There’s nothing like a true life story to get a point across, and that’s why this week I’m devoting all my Bankruptcy in Indiana articles to actual court cases as summarized in a recent issue of Consumer Bankruptcy News.
As part of providing Indiana bankruptcy information, I need to stress that exemptions make up a very, very important part of the new bankruptcy laws of Indiana. I know, because, back a number of years ago, I (as a longtime debt consolidation lawyer in Indiana) was called upon to help write that exemptions portion of the law in our state. When an asset is “exempted”, that means the debtor is allowed to keep it, and that resource does not need to go towards repaying creditors.
Well, in one Wisconsin bankruptcy case, an interesting question arose about an exemption.
A young woman named V. was injured in an auto accident. She suffered no permanent damage, and did not lose any wages. However, she could not pay the medical expenses of more than $6,000.
While V. had filed a personal injury claim which she valued at $10,500, she could not be sure she’d ever get that award.
Meanwhile she was being harassed by her creditors, so V. decided to file personal bankruptcy under Chapter 13 bankruptcy law, five months after her accident.
The question before the bankruptcy court was whether the projected proceeds of the personal injury claim should be included in V’s projected disposable income (in figuring out how much she could afford to pay on her debt repayment plan.)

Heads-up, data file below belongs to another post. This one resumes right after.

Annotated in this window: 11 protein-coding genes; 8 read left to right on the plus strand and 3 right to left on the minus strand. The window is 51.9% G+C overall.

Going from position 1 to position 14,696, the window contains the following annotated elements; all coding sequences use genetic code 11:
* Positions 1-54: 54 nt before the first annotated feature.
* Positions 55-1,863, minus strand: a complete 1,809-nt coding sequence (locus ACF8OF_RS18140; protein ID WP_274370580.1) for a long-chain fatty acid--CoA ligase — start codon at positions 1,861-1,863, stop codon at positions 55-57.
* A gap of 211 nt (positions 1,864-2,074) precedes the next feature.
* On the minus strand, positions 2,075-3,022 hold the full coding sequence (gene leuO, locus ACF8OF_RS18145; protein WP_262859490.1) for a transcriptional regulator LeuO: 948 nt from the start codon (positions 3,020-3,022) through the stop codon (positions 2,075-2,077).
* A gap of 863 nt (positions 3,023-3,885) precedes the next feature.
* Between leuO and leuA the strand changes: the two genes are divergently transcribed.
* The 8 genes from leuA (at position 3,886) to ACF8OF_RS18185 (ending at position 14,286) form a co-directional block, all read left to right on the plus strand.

The court ruled in favor of allowing V. to proceed with filing individual bankruptcy.
My colleagues in the four Zuckerberg bankruptcy law offices understood the reasoning behind this decision, but I want to explain to readers of Bankruptcy in Indiana what this is all about.
Anyone seeking Indiana bankruptcy help must understand that the facts about one’s financial situation need to be set out in the bankruptcy paperwork. All of the known facts must be included in that bankruptcy petition – what assets you have, what debts you owe, what money you have coming in from income or investments, or rentals – ALL income. The dispute here centered around whether V. $10,500 from the personal injury settlement should have been included.
In this case, though, as one of my Columbus bankruptcy lawyer colleagues pointed out, V. had applied for a settlement, but really had no way of knowing how much, if any, of that money she would actually receive. That’s why the court did not penalize her for not including the settlement money.
Bankruptcy law, for both individual bankruptcy in Indiana and small business bankruptcy in Indiana, can be complex, but today’s highlighted “lesson from court” is rather simple:
It all centers around providing accurate, complete, and honest information to the bankruptcy trustee. In fact, a very large part of the work I do in both bankruptcy Chapter 7 in Indiana and in cases like V.s involving Chapter 13 bankruptcy law, lies in gathering, organizing, and presenting facts! Just the facts. ALL the facts..
Categorised in: Bankruptcy Indiana
This post was written by Mark Zuckerberg